Irish Soda Bread – Spend with money.


This Irish soda bread The recipe is an easy no-yeast bread.

With just a handful of ingredients, just mix and bake for a delicious warm bread that's perfect for dipping and munching on!

Irish soda bread is easy to make.

Soda bread became popular in Ireland, Scotland and England when baking soda was introduced. Originally, it was made with Irish wheat flour and baked on an open hearth.

  • While we often make it with Irish stew, it can be made any time of the year.
  • This is a lot of soda bread. Quick to make – No need for yeast.
  • This recipe makes an independent bread that is much needed. Time for a little kneading or rising.

Irish soda bread can be eaten plain with butter, served with fried cabbage, or dipped into a thick and hearty bowl of stew.

All-purpose flour, salt, sugar, eggs, baking soda, buttermilk, and whole-wheat flour as labeled for making Irish soda breadAll-purpose flour, salt, sugar, eggs, baking soda, buttermilk, and whole-wheat flour as labeled for making Irish soda bread

Ingredients for Irish Soda Bread

  • flour – A combination of whole wheat and all-purpose flour creates a traditionally dense texture and delicious flavor. You can use all white flour if you prefer.
  • Buttermilk – The acidity in the buttermilk helps the bread rise.
  • egg – The egg gives this bread just the right texture.
  • salt and sugar – Season this bread with salt and sugar.
  • Variations – Feel free to add half a cup of currants or raisins.

How to Make Irish Soda Bread

This Irish soda bread recipe is full of traditional flavor and is super easy to make!

  1. Mix the ingredients. Instructions below to make a light dough.
  2. Form the dough into a circle and cut a cross shape from the top.
  3. Bake until the bread is lightly browned and sounds hollow when tapped.

Holly Tips

  • Let the bread rest before slicing and serving. The top will be crispy and the inside will be soft and chewy.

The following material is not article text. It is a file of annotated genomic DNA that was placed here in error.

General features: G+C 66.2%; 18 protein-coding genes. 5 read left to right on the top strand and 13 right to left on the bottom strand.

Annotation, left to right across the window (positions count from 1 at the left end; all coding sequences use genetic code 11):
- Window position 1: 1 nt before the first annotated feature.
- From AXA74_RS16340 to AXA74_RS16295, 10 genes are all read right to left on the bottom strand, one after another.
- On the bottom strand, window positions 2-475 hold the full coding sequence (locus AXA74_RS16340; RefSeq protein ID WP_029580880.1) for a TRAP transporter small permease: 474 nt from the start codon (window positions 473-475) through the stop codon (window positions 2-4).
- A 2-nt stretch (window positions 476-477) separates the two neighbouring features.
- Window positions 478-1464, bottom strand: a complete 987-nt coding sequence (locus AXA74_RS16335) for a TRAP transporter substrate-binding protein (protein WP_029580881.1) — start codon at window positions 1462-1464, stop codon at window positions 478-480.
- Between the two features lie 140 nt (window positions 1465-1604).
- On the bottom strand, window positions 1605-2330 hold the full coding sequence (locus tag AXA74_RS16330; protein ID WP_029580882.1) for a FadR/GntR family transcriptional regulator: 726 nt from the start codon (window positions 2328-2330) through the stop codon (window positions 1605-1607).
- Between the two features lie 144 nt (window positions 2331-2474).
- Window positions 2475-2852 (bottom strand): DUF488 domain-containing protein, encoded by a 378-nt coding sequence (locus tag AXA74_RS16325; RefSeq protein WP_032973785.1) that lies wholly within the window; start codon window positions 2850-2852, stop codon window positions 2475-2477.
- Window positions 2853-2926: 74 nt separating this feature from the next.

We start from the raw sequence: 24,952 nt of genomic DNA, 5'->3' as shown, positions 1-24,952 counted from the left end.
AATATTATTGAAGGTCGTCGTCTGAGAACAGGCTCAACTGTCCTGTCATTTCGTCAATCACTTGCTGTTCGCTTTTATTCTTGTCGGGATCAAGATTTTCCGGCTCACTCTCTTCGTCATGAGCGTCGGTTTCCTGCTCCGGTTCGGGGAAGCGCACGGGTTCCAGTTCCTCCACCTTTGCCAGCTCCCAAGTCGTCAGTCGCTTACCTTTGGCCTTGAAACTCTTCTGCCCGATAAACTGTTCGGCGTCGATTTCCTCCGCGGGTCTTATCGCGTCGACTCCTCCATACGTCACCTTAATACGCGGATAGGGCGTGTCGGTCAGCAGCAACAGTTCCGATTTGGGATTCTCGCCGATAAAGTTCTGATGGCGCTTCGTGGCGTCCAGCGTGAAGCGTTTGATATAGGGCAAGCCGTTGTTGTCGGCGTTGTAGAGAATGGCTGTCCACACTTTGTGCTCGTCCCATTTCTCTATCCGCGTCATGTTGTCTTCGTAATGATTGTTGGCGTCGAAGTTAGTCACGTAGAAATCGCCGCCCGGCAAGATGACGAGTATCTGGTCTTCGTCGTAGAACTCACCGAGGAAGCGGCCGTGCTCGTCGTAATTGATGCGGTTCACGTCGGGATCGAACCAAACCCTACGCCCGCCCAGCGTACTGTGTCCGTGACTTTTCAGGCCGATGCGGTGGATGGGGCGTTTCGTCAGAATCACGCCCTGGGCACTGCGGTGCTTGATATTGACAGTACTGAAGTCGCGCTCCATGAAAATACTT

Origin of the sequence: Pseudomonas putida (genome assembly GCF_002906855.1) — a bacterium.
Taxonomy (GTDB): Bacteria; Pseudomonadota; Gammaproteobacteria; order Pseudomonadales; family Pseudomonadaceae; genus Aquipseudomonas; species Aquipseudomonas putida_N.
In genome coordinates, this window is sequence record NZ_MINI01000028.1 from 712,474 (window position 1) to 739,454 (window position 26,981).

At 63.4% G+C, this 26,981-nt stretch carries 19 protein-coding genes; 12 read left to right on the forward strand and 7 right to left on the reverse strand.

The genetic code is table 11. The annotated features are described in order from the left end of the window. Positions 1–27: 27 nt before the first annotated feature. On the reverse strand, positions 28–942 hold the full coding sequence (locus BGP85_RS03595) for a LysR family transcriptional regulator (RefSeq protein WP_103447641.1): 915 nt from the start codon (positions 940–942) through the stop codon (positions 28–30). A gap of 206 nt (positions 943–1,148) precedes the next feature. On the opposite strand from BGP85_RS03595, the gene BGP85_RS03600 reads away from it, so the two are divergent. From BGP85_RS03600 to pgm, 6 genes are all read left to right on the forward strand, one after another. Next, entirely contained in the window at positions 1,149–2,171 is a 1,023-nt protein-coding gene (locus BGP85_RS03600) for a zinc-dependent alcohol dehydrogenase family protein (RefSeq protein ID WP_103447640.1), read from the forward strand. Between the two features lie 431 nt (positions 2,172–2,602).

• Irish Soda Bread is best served fresh but can be stored covered at room temperature for up to 3 days.
  • Enjoy as is, or cut into cubes for croutons or processed into homemade breadcrumbs.

More quick bread recipes.

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Toasted Irish Soda BreadToasted Irish Soda Bread

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Irish soda bread

Quick Irish Soda Bread is deliciously dense quick bread, perfect for dipping into stews or serving with corned beef and cabbage.

Preparation time 10 minutes

Cooking time 50 minutes

Full time 1 the hour

  • Preheat oven to 375°F.

  • In a medium bowl, whisk together the whole wheat flour, all-purpose flour, sugar, baking soda, and salt.

  • Add the egg and half of the buttermilk to the flour mixture. Stir to combine.

  • Continue adding the remaining buttermilk a little at a time, stirring until the dough comes together. Turn the dough out onto a floured surface and knead it a couple of times.

  • Roll the dough into a 9-inch circle. Using a sharp knife, cut a cross ½ inch deep across the top.

  • Transfer the dough to a baking pan lined with parchment paper.

  • Bake the bread for 45-50 minutes or until lightly browned. The bread should feel hollow when tapped.

  • Let the bread cool for at least 10 minutes before slicing and serving.

  • In place of the buttermilk, add 1 ½ tablespoons of white vinegar or lemon juice to 1 3/4 cups of milk and let the mixture stand for 5 minutes.
  • Soda bread is best served fresh but can be stored in an airtight container for up to 3 days. This bread can be toasted or heated in the microwave or oven.
  • Optional add-ins include 1/2 cup raisins or dried currants.

Serving: 1piece | Calories: 175 | Carbohydrates: 34Yes | Protein: 6Yes | fat: 2Yes | Saturated Fat: 1Yes | Polyunsaturated Fat: 0.4Yes | Monounsaturated fats: 0.5Yes | Trans fats: 0.002Yes | Cholesterol: 17mg | Sodium: 226mg | Potassium: 141mg | Fiber: 3Yes | Sugar: 4Yes | Vitamin A: 71IU | Calcium: 47mg | Iron: 2mg

Nutritional information provided is an estimate and will vary based on cooking methods and brands of ingredients used.

Course Bread, side dish
the meal American, Irish

This Irish soda bread recipe is adapted from The Cross Cookbook, an old church book written with a typewriter. The request was made by Sr. Ada Marie.

Sources of information for the history of Irish soda bread: Irish Central, Wikipedia

Close-up of Irish soda bread with writing.Close-up of Irish soda bread with writing.
A loaf and a slice of Irish soda bread, with writingA loaf and a slice of Irish soda bread, with writing
Sliced ​​Irish Soda Bread with the titleSliced ​​Irish Soda Bread with the title
Two pictures of Irish soda bread, one on top of the other, with caption.Two pictures of Irish soda bread, one on top of the other, with caption.


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